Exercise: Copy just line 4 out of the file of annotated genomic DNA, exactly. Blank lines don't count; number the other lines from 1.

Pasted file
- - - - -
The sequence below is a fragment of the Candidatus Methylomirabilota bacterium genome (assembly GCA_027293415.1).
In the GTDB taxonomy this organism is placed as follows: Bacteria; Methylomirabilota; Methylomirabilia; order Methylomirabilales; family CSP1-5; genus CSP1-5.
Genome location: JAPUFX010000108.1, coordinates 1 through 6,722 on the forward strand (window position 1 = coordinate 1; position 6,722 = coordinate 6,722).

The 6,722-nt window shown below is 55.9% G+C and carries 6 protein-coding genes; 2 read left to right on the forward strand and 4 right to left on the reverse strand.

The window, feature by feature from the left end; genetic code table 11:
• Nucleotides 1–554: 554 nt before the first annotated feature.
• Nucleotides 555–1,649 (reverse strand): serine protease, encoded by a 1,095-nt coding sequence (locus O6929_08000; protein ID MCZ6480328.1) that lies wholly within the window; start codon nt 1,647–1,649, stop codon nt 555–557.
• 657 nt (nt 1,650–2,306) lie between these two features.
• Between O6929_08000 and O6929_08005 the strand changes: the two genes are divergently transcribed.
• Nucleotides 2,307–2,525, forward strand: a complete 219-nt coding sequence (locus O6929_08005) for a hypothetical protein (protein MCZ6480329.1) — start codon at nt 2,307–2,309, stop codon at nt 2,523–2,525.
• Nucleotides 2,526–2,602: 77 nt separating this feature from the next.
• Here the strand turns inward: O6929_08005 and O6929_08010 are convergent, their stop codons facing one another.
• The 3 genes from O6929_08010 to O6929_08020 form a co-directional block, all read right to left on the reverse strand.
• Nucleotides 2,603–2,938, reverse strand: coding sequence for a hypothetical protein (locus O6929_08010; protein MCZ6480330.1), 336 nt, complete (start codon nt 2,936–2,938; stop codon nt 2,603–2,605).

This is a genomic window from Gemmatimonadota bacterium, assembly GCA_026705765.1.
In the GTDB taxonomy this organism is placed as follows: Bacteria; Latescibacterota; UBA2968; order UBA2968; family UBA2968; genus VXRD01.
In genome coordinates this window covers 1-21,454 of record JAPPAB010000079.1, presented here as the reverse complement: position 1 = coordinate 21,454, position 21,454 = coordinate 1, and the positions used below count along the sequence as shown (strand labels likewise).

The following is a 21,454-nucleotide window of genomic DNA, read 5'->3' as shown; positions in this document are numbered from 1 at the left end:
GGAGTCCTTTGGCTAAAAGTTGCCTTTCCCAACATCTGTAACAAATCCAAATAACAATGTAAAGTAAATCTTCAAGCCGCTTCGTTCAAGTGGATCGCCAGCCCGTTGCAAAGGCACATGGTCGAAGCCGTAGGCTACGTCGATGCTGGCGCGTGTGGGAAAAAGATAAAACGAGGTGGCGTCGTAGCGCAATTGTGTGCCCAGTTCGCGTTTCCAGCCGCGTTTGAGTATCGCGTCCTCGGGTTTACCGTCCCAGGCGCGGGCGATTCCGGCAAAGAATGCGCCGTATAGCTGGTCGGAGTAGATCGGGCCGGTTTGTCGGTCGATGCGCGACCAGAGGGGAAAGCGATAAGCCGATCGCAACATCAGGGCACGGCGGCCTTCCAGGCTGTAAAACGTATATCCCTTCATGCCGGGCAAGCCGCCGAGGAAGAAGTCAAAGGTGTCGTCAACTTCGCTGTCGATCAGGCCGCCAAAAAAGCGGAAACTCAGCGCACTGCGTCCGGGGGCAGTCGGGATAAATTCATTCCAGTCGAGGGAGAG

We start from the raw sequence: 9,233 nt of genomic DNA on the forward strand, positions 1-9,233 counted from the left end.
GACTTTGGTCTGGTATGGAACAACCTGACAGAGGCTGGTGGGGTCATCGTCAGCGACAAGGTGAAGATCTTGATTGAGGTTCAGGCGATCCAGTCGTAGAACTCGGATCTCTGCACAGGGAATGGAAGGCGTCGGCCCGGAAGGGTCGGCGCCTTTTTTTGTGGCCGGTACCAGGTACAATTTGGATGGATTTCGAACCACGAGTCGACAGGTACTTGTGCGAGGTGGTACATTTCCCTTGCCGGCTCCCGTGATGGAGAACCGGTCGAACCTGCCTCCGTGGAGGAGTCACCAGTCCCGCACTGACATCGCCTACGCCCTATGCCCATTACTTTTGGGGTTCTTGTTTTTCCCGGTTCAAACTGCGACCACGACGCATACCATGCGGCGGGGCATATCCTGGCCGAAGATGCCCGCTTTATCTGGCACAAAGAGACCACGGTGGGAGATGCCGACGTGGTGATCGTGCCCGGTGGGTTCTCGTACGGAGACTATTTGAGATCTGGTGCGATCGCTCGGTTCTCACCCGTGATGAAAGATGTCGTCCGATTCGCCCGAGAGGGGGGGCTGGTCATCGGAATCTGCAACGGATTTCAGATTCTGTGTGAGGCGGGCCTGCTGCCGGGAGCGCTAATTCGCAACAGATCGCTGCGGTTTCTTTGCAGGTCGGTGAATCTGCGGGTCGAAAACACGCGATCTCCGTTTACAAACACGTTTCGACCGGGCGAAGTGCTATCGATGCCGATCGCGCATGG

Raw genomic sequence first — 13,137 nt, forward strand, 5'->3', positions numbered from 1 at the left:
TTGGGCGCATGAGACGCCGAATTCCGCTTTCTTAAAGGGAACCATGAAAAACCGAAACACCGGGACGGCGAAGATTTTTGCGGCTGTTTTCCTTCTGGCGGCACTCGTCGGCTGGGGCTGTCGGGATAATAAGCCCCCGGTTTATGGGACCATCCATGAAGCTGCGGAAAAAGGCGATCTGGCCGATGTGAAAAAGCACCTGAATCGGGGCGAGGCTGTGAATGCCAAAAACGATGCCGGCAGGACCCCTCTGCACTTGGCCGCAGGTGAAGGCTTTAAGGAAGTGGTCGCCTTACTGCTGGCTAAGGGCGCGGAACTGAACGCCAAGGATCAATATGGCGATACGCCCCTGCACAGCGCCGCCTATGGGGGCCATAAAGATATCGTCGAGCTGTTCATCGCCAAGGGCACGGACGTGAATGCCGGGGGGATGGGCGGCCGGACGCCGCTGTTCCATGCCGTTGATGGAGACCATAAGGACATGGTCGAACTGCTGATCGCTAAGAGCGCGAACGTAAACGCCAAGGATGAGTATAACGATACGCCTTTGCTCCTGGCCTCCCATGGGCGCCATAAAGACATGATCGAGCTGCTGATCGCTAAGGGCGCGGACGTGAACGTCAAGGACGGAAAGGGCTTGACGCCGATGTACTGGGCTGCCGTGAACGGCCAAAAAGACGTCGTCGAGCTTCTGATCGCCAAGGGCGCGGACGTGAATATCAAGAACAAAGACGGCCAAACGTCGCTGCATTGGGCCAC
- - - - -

The 6,722-nt window shown below is 55.9% G+C and carries 6 protein-coding genes; 2 read left to right on the forward strand and 4 right to left on the reverse strand.